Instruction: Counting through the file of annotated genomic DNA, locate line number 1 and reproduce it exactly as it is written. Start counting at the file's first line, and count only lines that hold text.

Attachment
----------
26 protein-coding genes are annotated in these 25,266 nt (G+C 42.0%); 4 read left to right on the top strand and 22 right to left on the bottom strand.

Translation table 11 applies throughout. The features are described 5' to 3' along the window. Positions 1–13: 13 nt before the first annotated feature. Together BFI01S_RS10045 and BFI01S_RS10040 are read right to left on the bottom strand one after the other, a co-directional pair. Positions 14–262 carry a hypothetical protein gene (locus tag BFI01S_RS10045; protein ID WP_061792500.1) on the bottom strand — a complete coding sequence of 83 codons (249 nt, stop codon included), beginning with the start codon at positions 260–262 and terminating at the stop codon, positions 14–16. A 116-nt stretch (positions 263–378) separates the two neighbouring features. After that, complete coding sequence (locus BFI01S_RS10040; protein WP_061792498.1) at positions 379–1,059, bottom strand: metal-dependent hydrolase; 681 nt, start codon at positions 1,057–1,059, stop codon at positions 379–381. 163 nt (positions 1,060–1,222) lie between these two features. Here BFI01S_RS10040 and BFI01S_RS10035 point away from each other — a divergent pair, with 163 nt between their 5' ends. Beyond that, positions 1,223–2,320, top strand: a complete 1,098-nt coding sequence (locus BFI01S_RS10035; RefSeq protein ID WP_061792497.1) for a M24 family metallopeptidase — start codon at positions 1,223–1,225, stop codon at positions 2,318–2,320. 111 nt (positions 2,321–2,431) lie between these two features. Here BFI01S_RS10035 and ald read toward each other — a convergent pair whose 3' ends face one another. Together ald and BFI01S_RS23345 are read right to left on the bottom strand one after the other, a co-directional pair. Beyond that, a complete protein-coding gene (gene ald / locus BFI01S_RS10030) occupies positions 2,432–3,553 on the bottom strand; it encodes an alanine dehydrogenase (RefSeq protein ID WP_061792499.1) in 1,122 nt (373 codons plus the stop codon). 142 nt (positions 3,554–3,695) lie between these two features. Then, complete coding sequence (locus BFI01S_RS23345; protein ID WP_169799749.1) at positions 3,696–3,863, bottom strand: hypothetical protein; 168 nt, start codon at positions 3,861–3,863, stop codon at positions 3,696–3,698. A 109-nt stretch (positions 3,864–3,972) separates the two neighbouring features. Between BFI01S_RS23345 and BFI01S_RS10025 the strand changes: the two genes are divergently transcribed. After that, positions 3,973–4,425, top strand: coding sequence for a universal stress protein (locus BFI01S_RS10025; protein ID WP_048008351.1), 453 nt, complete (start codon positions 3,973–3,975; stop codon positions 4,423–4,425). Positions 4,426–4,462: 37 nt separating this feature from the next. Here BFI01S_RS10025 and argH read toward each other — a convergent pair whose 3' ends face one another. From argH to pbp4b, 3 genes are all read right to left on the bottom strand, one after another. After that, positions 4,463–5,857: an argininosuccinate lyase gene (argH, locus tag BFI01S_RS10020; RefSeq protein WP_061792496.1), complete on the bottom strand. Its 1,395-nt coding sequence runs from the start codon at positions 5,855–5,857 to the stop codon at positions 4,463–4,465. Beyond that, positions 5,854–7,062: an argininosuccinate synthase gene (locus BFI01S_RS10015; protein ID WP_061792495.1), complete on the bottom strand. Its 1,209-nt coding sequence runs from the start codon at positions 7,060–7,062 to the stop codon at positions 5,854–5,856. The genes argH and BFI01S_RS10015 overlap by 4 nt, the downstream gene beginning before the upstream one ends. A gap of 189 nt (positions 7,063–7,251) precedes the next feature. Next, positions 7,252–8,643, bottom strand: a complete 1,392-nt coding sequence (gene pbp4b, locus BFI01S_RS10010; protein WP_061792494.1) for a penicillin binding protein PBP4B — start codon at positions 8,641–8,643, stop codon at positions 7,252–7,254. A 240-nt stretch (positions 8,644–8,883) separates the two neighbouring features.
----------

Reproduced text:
26 protein-coding genes are annotated in these 25,266 nt (G+C 42.0%); 4 read left to right on the top strand and 22 right to left on the bottom strand.